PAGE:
Contributor's Note: This is the first installment in what will be an ongoing column in water sustainability, consumption and management issues. The rationale is simple: water is a more urgent priority for corporate social responsibility programs and becoming more so every day.
PepsiCo Foundation serves up $5 million for China clean water efforts
Continuing its string of corporate and philanthropic efforts focused on water consumption and conservation, the PepsiCo Foundation is putting $5 million toward a water conservation and development program administered by Give2Asia.
The U.S.-based non-profit organization is focused on providing safe water access for 500,000 people in central and western China by 2015. The money will be put toward the company's ongoing support for the Water Cellars for Mothers projects being run by the China Women's Development Foundation. Overall, PepsiCo has pledged to provide safe access to up to 3 million people in developing countries by the end of 2015.
Noted Zhen Yan, vice chairman of CWDF:
"Ever since its entry into China, PepsiCO has always put equal emphases upon strategic business growth and corporate social responsibility (CSR) fulfillment. The cooperation between ACWF and PepsiCo is now turning a new chapter with this further donation to Water Cellars for Mothers project."
3 water start-ups poised to make a difference
A new report by Lux Research suggests a number of up-and-coming technology companies that are poised to make a difference in the water treatment sector. The report is called "Water Chemicals and Competitors: The Long, Long March of the 'Chemical-Free Revolution."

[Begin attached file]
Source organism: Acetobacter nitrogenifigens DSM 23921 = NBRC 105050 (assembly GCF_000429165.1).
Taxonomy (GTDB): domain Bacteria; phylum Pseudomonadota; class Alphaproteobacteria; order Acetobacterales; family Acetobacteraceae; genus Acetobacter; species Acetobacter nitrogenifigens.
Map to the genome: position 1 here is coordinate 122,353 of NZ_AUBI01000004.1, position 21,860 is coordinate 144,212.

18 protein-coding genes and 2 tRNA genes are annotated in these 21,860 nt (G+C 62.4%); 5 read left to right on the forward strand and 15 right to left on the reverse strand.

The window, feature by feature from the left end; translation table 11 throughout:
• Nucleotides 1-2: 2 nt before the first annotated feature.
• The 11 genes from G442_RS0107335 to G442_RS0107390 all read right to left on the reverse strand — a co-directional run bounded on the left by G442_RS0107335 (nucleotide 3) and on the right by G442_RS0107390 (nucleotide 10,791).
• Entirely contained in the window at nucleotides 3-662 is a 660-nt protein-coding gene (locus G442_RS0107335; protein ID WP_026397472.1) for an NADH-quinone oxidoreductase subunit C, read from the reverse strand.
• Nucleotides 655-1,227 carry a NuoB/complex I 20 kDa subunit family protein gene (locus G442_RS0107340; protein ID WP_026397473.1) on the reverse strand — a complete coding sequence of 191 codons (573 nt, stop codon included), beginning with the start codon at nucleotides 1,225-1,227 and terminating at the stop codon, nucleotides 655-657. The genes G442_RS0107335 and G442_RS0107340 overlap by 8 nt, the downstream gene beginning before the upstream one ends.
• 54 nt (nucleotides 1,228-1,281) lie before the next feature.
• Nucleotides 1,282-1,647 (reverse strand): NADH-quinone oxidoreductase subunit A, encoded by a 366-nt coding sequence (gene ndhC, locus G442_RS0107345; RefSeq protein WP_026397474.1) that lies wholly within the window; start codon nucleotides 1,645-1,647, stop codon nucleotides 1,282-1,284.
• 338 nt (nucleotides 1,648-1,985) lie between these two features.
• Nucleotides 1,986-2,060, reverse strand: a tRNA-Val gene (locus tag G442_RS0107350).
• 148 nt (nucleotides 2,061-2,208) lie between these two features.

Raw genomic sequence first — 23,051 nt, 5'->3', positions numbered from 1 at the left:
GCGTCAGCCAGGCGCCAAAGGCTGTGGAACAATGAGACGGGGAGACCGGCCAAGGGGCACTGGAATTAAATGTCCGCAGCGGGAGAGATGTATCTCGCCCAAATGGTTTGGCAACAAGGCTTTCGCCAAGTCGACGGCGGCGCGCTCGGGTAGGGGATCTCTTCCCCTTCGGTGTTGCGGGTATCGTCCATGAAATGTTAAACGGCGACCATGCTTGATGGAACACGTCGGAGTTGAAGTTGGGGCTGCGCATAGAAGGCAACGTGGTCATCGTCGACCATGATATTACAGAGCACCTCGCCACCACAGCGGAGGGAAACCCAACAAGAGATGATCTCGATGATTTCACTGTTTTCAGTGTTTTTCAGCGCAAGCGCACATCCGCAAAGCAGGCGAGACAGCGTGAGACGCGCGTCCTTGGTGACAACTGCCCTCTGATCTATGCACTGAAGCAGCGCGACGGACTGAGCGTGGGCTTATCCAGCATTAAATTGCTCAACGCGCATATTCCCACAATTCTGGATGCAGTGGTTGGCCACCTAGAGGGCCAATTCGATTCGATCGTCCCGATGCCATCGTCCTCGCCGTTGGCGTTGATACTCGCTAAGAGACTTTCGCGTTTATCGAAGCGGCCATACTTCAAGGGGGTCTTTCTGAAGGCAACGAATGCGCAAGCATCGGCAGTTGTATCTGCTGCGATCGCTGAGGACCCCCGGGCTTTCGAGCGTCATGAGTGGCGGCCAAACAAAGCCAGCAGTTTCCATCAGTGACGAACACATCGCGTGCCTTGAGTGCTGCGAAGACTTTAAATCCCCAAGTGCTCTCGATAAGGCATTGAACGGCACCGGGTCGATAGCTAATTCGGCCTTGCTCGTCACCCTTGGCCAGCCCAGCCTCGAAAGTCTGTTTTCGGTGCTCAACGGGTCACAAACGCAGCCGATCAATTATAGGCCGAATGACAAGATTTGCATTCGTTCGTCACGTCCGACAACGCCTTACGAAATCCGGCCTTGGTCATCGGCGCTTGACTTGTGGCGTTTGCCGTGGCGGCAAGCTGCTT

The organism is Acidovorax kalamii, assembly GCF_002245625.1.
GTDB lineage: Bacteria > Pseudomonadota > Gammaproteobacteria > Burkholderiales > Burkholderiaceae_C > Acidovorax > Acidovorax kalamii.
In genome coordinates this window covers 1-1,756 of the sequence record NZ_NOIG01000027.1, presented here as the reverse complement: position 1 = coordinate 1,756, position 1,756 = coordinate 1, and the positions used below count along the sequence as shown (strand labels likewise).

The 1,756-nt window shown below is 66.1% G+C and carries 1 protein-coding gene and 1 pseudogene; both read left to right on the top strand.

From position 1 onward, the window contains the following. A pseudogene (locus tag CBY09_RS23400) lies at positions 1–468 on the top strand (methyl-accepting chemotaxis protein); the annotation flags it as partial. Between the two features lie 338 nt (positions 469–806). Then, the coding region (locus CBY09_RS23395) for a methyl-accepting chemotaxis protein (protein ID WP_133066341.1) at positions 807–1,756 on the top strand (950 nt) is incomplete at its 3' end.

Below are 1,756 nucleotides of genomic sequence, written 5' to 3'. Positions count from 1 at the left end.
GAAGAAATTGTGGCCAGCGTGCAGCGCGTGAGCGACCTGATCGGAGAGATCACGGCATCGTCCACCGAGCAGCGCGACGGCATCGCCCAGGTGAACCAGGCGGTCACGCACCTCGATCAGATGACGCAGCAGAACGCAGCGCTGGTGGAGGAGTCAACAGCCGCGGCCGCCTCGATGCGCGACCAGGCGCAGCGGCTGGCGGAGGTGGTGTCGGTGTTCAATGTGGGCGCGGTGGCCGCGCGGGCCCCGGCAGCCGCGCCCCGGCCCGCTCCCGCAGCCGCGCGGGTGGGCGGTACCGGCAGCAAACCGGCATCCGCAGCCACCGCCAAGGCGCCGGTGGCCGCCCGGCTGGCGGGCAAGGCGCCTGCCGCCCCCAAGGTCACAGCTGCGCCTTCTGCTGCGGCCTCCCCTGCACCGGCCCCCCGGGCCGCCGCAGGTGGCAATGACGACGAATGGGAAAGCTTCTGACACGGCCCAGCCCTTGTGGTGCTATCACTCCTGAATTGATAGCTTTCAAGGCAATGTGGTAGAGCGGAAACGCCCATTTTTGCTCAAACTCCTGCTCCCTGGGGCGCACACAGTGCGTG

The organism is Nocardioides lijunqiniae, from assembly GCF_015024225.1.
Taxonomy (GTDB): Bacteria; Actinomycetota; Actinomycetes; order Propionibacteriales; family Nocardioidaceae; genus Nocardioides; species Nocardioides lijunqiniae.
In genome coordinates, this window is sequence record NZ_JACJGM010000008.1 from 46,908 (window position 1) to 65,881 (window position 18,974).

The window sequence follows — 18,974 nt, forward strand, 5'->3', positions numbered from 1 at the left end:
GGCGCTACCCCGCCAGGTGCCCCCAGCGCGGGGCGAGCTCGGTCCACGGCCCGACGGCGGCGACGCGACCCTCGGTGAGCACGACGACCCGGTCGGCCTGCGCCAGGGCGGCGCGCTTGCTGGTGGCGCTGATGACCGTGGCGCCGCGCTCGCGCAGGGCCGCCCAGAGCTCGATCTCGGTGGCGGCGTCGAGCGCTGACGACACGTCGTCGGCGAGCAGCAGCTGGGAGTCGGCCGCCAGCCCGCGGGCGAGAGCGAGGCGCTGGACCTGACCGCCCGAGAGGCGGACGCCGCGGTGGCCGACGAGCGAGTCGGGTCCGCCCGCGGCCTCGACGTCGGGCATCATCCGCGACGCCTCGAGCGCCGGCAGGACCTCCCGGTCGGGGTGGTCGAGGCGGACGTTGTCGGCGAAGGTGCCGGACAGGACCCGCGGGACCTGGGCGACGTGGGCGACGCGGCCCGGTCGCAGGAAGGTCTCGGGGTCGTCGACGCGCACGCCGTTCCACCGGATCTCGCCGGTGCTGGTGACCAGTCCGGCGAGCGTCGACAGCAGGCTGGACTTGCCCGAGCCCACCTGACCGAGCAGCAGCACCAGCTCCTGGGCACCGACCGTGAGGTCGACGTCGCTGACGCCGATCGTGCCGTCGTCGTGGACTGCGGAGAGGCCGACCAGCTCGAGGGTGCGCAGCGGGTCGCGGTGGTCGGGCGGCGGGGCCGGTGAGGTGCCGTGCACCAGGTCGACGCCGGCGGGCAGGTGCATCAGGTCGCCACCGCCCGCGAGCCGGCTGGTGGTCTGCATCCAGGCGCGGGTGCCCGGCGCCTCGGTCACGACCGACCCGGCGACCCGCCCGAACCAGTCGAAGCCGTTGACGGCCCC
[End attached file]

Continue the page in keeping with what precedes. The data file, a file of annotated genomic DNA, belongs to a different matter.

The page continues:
Three companies rate particular mention by Lux Research. They are:
- Halosource: A company that has combined a bromine disinfectant with a filter approach to help shrink complex water treatments systems.
- SCFI: A start-up that is working on methods of oxidation and metals/phosphates retrieval.
- Neosens: Maker of sensors that can detect signs of fouling.
Notes Brent Giles, the report's lead author:
"Opportunities await the new wave of reduced- and non-chemical water treatments, but those opportunities are distributed unevenly across application markets. New approaches for treating municipal water, for example, won't budget conventional chemical-based methods. But in the old and gas industry, non-chemical treatments could move very fast because their relatively small footprint enables produced water to be treated at the drill site and reused."
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